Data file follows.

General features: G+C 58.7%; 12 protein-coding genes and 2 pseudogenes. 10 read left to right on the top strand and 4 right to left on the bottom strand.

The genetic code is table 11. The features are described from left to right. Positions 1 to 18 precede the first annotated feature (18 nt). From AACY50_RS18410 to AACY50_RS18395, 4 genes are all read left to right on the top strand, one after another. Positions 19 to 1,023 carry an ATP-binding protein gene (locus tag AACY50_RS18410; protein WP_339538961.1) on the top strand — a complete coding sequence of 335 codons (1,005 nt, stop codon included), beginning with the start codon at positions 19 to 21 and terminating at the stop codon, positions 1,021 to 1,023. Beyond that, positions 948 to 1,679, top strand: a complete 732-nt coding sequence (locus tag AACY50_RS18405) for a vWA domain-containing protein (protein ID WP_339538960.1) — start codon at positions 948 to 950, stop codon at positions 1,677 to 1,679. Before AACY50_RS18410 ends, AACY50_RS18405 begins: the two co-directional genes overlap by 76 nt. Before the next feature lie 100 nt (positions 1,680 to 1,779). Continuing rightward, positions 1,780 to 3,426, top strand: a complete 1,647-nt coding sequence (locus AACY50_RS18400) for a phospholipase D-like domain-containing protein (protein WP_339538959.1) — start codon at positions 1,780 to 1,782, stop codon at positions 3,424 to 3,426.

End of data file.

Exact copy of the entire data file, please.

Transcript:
General features: G+C 58.7%; 12 protein-coding genes and 2 pseudogenes. 10 read left to right on the top strand and 4 right to left on the bottom strand.

The genetic code is table 11. The features are described from left to right. Positions 1 to 18 precede the first annotated feature (18 nt). From AACY50_RS18410 to AACY50_RS18395, 4 genes are all read left to right on the top strand, one after another. Positions 19 to 1,023 carry an ATP-binding protein gene (locus tag AACY50_RS18410; protein WP_339538961.1) on the top strand — a complete coding sequence of 335 codons (1,005 nt, stop codon included), beginning with the start codon at positions 19 to 21 and terminating at the stop codon, positions 1,021 to 1,023. Beyond that, positions 948 to 1,679, top strand: a complete 732-nt coding sequence (locus tag AACY50_RS18405) for a vWA domain-containing protein (protein ID WP_339538960.1) — start codon at positions 948 to 950, stop codon at positions 1,677 to 1,679. Before AACY50_RS18410 ends, AACY50_RS18405 begins: the two co-directional genes overlap by 76 nt. Before the next feature lie 100 nt (positions 1,680 to 1,779). Continuing rightward, positions 1,780 to 3,426, top strand: a complete 1,647-nt coding sequence (locus AACY50_RS18400) for a phospholipase D-like domain-containing protein (protein WP_339538959.1) — start codon at positions 1,780 to 1,782, stop codon at positions 3,424 to 3,426.